Peter Leo: We need commercial to tell us about cure for ads we just hate
August 15, 2014 12:00 AM
By Peter Leo
Apparently some of you have found a way to watch television without the ads. What a shame.
Not only are you missing some fascinating stuff, but you’re not qualified to take this quiz. As always, all answers are correct, since our policy is to never undermine reader self-esteem.
• One of the great TV ads in recent times is the Cialis classic featuring a man and a woman in separate bathtubs on a mountaintop with a stunning view. What’s the flaw in this ad?
a) Isn’t it fairly easy to reserve a queen-size tub on a scenic mountain? b) It undermines the Cialis message because the guy has been stuck in his bathtub for longer than four years without a trip to the emergency room. c) If the two were truly in love, they’d be texting each other instead of wasting time staring at a sunset. d) If this ad was really about sex, it would be a beer commercial.
• Why have the reliably annoying “Messin’ with Sasquatch” ads made Jack Link’s Beef Jerky so successful?
a) The juvenile quality makes it popular among Jack Link’s target audience: 6- to 9-year-old boys. b) Everybody can laugh at the hairy creature’s dilemma without inhibition because the Sasquatch community lacks a decent pressure group. c) It shows we supposedly superior humans can learn a lesson from a mentally deficient Sasquatch: You don’t have to be a victim — strike back by seriously injuring your tormenter. d) It sends an important anti-bullying message: Never play tricks on a good-natured but volatile creature that doesn’t exist.
• Which is your idea of a groundbreaking ad?
a) An automobile ad featuring a car doing less than 75 mph. b) A beer commercial portraying fully clothed beer drinkers older than 25, not counting the slightly creeped up “Most Interesting Man in the World.” c) A 10-minute bank ad that silently scrolls a list of the bank’s fees. d) A car insurance ad with this gun-to-the-head voiceover: “Many brand-new automobiles were destroyed in the making of this ridiculous commercial.”
• Why are the stupid people in “funny” ads almost always white men?
a) The advertising industry is atoning for those days when women were more likely to be cast as the dummies. b) Like the Sasquatch community, white men have no effective lobbying group. c) White men are inherently stupid. d) They make up the safest group to make fun of in politically correct times, way safer than the distant runner-up: Islamic terrorists.
• Liberty Mutual insurance ads portray everyday accidents that happen “because we’re human.” Which of these everyday accidents has happened to you?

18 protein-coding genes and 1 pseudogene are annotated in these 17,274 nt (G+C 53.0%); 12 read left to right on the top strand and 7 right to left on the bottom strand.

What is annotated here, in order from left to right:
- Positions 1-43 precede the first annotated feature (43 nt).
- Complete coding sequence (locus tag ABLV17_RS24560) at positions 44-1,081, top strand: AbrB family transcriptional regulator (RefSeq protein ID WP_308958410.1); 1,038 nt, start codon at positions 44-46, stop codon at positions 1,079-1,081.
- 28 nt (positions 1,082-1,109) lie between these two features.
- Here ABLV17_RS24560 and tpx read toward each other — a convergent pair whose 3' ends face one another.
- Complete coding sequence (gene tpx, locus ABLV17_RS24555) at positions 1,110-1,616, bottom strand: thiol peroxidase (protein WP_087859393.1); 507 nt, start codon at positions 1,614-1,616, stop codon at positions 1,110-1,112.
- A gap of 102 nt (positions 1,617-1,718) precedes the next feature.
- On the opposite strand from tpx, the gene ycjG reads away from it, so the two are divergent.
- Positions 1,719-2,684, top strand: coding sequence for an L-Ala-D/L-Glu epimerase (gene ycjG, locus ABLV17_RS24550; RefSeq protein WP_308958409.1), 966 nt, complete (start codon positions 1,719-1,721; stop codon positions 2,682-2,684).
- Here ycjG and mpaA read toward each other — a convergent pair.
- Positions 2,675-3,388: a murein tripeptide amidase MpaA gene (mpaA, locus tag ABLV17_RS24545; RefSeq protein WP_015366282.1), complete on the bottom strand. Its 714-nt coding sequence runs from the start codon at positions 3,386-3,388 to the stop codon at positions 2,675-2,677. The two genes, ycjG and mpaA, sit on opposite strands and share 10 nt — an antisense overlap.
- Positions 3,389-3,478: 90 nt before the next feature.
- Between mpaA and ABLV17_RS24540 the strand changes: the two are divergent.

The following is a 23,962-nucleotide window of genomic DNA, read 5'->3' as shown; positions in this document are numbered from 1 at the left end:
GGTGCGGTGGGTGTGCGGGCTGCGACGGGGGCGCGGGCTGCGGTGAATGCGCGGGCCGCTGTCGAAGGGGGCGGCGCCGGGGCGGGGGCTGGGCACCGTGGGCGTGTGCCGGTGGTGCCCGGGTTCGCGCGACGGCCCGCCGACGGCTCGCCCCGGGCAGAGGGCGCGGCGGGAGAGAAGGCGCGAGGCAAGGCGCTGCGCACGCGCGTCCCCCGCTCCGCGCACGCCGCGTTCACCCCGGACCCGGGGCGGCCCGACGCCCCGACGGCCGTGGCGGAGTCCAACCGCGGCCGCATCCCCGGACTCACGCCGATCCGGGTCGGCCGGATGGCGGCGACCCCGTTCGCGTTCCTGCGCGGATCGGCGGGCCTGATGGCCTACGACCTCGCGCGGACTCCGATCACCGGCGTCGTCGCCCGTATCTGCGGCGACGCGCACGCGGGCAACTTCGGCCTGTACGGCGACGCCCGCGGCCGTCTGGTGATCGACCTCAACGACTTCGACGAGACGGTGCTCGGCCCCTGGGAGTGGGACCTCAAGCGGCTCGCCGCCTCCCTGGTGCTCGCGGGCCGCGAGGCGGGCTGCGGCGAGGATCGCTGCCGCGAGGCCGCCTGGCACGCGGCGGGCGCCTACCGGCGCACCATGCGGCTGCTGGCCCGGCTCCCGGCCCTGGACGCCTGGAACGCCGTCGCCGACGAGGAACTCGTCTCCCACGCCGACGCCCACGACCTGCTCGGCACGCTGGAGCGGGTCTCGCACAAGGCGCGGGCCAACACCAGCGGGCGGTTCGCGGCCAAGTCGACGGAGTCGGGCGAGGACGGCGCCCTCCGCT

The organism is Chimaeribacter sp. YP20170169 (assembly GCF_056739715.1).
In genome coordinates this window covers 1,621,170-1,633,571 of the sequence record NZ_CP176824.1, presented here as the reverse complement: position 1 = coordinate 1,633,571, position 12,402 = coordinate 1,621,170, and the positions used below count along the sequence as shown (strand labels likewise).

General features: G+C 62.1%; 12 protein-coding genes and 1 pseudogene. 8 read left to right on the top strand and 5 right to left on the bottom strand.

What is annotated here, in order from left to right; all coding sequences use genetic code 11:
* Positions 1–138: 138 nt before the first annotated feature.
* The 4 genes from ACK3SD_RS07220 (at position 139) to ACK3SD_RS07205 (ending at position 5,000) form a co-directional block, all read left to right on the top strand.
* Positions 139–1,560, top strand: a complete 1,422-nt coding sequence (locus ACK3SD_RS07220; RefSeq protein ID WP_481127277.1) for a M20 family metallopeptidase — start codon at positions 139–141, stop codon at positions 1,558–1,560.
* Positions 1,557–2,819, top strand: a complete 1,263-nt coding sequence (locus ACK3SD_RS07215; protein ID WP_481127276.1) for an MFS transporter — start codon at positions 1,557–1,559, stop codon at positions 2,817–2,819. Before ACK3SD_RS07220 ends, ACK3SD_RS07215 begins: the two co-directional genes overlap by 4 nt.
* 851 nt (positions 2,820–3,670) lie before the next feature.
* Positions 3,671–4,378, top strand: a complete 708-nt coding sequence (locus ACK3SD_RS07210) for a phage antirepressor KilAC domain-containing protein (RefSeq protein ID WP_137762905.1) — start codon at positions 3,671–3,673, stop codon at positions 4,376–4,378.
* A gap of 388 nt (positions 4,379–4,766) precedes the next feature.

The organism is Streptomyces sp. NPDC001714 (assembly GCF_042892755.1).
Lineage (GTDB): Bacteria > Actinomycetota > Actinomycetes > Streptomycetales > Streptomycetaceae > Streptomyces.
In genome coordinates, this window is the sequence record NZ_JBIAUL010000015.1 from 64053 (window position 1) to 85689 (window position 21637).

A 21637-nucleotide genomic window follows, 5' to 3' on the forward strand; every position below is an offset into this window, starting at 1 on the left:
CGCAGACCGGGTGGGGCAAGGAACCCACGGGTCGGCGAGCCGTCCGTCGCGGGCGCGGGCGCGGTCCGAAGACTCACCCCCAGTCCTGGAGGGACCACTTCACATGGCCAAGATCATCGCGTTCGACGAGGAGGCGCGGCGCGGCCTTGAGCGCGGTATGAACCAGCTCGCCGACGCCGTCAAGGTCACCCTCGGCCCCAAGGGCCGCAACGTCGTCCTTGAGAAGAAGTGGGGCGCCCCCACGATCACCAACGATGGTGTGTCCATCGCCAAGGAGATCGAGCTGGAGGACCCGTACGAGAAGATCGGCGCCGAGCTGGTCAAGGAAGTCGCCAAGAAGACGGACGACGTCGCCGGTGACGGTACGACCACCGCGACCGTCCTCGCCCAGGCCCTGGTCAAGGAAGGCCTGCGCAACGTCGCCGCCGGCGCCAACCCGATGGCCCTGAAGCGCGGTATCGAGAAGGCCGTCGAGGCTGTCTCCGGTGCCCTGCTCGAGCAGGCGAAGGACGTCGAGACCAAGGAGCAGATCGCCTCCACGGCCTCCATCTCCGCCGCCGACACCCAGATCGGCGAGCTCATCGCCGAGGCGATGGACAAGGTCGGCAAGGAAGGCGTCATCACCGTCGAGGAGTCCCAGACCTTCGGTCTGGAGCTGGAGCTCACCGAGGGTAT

a) You’re watering the lawn near your car and don’t notice your neighbor up in a tree with a chainsaw, so are shocked when a huge limb crushes your car and just misses you. b) You drive home forgetting that you have two bicycles atop your car and barrel into the garage, destroying the bikes. c) After parking, you open the driver’s door and a car doing 90 rips off your door without stopping. d) Preparing to back out of your driveway, you wave to a neighbor and, instead of putting the car in reverse, hurtle it through the garage.
• Why is it a bad idea to eat dinner while watching the national news?
a) Using a source other than the Internet for news, and with tons of drug commercials? It’s a sure sign that you’re old. b) You’re likely to run into an appetite-destroying ad for bowel blockage or incontinence. c) As if the news wasn’t depressing enough, the nonstop drug ads lay out what awful maladies await. d) If you’re busy eating during the drug ads, you can’t jot down the rapid-fire list of potentially fatal side effects.
• What’s your dream ad?
a) A guy thankful for his insurance is horribly maimed after a careless neighbor, standing on his car, cuts down a huge tree limb. b) A man cured of erectile dysfunction goes to meet his date on a mountaintop and finds an amorous Sasquatch in the adjoining tub. c) Two “human” insurance agents come to blows after a fender-bender. d) The redhead from the Wendy’s ads renounces bacon pretzel burgers as a health threat and runs off with the Geico Gecko, and the two go on to live active lives in a Centrum Silver ad.
Peter Leo of Squirrel Hill, a retired Post-Gazette columnist and occasional Portfolio contributor, can be reached at firstname.lastname@example.org.
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